Research neighborhoods and start visiting open houses: There are many websites you can utilize, such as Trulia and Zillow, to find houses for sale and to see what different areas are like.

Also make sure to go and visit open houses. As useful as online tools may be, they are not a substitute for seeing the real thing. You actually have to go to different areas and look at different houses to get a better idea of what you want and what is in your range. If you see some things that you really like, this may help motivate you even more to reduce debt and save for your down payment!

Budget for miscellaneous homebuying expenses: Buying a new home entails paying for more than just the house itself. A home inspection, title search, property survey, and home insurance are a few examples, and they can really add up. So start saving now.

Start a home maintenance account: Get in the habit of setting aside a little bit of money each month for things like maintenance, repairs, and emergencies. Problems happen, so it’s best if you’re ready for them rather than scrambling at the last moment.

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6 months before moving

Collect your loan paperwork: Banks are very particular when it comes to mortgage loans and they demand a lot of paperwork. Some of the things they’ll want include:

  • W-2 forms – usually for the last two to three years
  • Personal tax returns for the past two to three years
  • Your most recent pay stubs
  • Credit card and all loan statements
  • Your bank statements
  • Every place you’ve lived for the past five to seven years
  • Brokerage account statements for the most recent two to four months
  • Most recent retirement account statements, i.e. 401(k)

If you begin to collect these documents early, it’ll ease the stress when it’s finally time to get your loan. Reminder: check your loan documents and keep remembering to save and budget accordingly.

3 months before moving

Find the Right Agent: Now is the time to sit down with agents you are interested in working with. Your agent will work in your best interest to assist in finding you the right property, negotiating with the seller’s agent, and guide you through the closing process. It is important to keep interviewing Realtors until you find someone you are happy with. This person will be helping you negotiate what could be your biggest financial decision. Chose someone who you not only trust, but is knowledgeable, responsive, and you know will be looking out for you at the closing table. Read agent reviews online and ask for a reference list of their past clients. No one knows an agent better than the people who have worked with them!

At Coastal Premier Properties, we have over one hundred agents and we will match you with an agent that is your perfect fit!

Research Lenders: Your agent can also help you greatly in finding the right lender. Just like agents, talk to a few lenders until you find one you like. You will want to make sure your lender has experience representing people just like you! You can also look for a mortgage broker, who will help you find compare loan rates from multiple lenders, whereas a bank can only offer you their own in-house products.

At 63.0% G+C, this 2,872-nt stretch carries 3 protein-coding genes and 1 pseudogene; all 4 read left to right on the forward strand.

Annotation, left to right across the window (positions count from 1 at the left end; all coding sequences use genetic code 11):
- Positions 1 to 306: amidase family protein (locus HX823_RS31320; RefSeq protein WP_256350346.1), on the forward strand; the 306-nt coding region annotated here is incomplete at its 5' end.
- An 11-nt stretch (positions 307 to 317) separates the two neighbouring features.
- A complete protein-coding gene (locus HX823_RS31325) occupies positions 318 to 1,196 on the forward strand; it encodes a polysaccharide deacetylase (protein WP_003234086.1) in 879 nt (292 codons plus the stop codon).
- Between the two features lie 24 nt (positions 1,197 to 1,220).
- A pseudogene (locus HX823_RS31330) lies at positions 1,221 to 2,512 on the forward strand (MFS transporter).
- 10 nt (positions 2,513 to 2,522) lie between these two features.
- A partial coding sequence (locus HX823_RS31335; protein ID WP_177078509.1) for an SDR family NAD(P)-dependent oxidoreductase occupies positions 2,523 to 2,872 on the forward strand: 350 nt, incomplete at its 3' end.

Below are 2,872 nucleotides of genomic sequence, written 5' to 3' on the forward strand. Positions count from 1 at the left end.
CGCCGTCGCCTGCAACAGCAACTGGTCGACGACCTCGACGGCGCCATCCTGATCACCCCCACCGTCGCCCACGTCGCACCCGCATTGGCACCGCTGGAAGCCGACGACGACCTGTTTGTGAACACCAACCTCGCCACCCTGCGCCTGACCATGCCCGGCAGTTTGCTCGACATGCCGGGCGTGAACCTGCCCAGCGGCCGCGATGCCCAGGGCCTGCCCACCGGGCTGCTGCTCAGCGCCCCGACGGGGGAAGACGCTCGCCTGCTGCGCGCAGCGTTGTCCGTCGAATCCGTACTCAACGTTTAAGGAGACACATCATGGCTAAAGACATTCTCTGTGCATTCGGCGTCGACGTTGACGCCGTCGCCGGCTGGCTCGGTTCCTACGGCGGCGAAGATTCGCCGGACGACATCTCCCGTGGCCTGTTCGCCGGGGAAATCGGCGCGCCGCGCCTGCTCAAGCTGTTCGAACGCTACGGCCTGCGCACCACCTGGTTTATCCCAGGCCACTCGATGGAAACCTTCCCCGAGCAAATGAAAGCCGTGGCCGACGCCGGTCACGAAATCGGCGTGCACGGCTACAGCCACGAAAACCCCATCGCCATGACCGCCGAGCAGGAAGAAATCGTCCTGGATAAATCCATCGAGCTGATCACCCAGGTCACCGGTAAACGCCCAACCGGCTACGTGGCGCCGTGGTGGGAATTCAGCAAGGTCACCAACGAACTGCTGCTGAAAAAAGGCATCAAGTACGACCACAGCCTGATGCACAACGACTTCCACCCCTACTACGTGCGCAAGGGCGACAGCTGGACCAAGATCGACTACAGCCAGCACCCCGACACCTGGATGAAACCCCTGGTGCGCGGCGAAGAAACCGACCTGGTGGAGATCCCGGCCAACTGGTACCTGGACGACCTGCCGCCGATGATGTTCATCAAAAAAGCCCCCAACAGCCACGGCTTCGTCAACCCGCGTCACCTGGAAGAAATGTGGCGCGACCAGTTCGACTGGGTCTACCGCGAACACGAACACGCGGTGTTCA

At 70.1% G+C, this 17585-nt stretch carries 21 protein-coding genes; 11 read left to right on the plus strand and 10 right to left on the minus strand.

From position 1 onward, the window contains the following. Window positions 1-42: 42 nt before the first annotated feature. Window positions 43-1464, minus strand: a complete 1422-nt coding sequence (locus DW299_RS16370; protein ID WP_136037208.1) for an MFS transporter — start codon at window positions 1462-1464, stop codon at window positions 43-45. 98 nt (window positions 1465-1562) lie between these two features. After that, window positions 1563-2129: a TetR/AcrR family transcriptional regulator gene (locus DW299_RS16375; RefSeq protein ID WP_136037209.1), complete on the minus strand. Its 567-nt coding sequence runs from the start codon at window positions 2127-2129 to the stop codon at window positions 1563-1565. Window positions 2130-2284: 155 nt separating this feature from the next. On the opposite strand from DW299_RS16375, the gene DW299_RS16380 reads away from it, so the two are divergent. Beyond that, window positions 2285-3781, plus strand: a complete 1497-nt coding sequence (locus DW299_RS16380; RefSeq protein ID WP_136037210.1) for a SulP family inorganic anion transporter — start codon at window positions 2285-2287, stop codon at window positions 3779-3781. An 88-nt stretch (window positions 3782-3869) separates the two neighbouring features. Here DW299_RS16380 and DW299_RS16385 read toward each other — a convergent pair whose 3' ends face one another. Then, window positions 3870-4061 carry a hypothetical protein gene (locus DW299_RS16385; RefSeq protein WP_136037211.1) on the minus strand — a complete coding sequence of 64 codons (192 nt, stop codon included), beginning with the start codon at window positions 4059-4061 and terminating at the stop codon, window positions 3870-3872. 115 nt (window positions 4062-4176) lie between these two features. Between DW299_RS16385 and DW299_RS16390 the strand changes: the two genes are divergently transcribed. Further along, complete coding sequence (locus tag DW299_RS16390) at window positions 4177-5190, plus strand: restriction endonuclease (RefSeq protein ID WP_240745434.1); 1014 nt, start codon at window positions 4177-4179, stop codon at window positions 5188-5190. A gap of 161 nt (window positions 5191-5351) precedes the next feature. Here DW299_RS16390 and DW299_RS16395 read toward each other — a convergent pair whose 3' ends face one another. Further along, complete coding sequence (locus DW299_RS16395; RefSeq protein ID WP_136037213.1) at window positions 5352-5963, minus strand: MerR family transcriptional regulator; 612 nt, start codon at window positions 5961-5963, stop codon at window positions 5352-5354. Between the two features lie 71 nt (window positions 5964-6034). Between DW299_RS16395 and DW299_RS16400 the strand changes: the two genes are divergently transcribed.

2 months before moving

Get pre-approved for your loan: If you’ve been following this guide for the past 9 months, then your credit score, paperwork, and down payment should all be on track. You’ve done all your research on lenders and buyers’ agents. Now it’s finally time to start working with them. First of all, you’ll need to get pre-approved for a mortgage.

Make an appointment with your lender or mortgage broker and make sure to bring all of your paperwork. They will run a credit check on you and tell you the amount of the loan you are approved for. Usually people borrow less than the maximum allowed for standard of living purposes. Create a new budget that accounts for your projected mortgage payments, insurance, maintenance, and whatever else you currently have going on in your life.

Start shopping for your new home: When you get pre-approved, the buyer’s agent you’ve been working with will be able to better target homes that meet your goals and that are in your price range. This way you can narrow down your options to what is most realistic.

Get a home inspection: Once the offer is accepted, one of the first things you need to do is have a home inspector go and look at the property. The home inspector ensures that everything is good with the home and that nothing requires repair, which is something that can delay closing.

In the last month

Check to make sure that all of your financial documents are in order and review all lending documents before closing (AGAIN!): You’re almost there! If you’ve been following all of these steps, then the final stretch should be very easy compared to the rest of the process. Make sure your agent helps guide you through the mortgage documents, as that can be one of the most confusing aspects of the process.

Get insurance for your new home: Make sure to get insurance before closing. You must have proof of insurance before closing time.

Do a final walk-through: Do one last walk-through of your soon to be new home, usually a couple days before closing, just to make sure that everything is in the order that you and the seller have agreed upon in the deal.

Get a cashier’s check or bank wire for cash needed at closing: Make sure that you get the exact amount of cash needed for closing. You’ll receive that number a few days before closing. Regular checks are not accepted.